Creative piano concert artist.
Recording artist of nine albums.
Co-Founder of 88 Creative Keys Workshops & Webinars.
Pioneered live online group jazz piano lessons.
In-demand presenter at regional and national music education conferences.
Past Pop/Jazz Chairperson for Music Teachers National Association.
Broadcast credits include seven seasons on the PBS-TV series, “The Piano Guy.”
Columnist for Clavier Companion, Downbeat, American Music Teacher among others
Faculty: Suzuki Music Columbus, Chamber Music Connection, and The Jazz Academy
Winner of a special citation from the American Prize in Composition for “his unique skill in combining classical techniques with popular idioms.”
Bradley Sowash is a jazz pianist, composer, and educator specializing in improvisation.
As a performer, he has performed in every imaginable setting from living rooms, churches and jazz clubs to major concert venues both here and abroad for over thirty years. His broadcast credits include seven seasons of appearances on the PBS-TV series, The Piano Guy, and National Public Radio has aired selections from his nine CDs.
As an educator, he pioneered live online group jazz piano lessons, co-founded 88 Creative Keys workshops & webinars with Leila Viss and is a frequent presenter at major music conferences and webinars. The Neil A. Kjos Music Company publishes his widely-acclaimed keyboard improvisation books and Augsburg Fortress Press has published several volumes of his hymn arrangements. He also self-published resources for music educators and works for ballet, big band, choir, film, orchestra, solo piano and string quartet.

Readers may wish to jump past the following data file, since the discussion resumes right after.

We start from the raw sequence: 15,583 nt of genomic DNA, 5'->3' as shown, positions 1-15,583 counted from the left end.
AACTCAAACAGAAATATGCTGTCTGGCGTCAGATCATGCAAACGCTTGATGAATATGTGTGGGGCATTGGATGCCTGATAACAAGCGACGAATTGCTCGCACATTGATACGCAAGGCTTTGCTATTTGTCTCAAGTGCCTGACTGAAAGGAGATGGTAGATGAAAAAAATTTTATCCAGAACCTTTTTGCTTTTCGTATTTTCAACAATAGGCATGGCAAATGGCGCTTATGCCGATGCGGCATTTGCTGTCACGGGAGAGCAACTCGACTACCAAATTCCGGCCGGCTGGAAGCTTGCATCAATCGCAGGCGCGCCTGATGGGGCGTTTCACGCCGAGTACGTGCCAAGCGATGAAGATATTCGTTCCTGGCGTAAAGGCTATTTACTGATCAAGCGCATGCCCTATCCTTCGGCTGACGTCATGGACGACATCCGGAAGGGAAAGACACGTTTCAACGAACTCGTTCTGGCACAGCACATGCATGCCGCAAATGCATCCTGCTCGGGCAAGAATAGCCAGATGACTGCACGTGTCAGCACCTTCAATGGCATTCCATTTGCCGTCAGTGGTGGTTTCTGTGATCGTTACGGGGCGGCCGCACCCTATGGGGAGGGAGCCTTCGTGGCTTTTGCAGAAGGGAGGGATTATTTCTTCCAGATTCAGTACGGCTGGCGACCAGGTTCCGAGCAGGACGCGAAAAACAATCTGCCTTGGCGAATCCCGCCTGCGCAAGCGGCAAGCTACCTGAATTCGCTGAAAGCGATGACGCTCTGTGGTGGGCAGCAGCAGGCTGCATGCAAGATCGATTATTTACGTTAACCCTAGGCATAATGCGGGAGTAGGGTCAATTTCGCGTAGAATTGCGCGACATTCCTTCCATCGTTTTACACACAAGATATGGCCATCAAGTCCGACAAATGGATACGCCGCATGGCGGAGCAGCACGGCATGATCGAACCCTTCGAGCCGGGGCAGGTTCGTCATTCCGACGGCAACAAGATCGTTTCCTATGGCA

After earning his degree in music composition at The Ohio State University, Sowash moved to New York City where he worked with many modern dance luminaries including Mark Morris, Meredith Monk, and Susan Hadley with whom he collaborated for 10 years. Later, while living abroad, Sowash refined his mainstream jazz piano technique before appreciative audiences in several countries while exploring the roots of concert performance, Alpine skiing, and his French heritage. Upon reaching what he affectionately calls the “dogs and horses phase of life,” Sowash returned to his native Ohio to raise a family “in the warm embrace of the Midwest” and develop his unique piano style which, while influenced by jazz, remains distinctly his own.
A renowned jazz educator, Sowash is the author of That's Jazz, a nine volume jazz piano method and the Creative Chords keyboard improvisation series published by the Neil A. Kjos Music Company. He frequently offers teacher training workshops for piano teachers nationwide. He is a faculty member at Suzuki Music Columbus and Chamber Music Connection. He also teaches adults pianists all over the world through an online group jazz piano lessons format that he pioneered. Past educational positions include The Ohio State University Department of Dance and New York City High School of the Performing Arts, which is featured in the movie, Fame.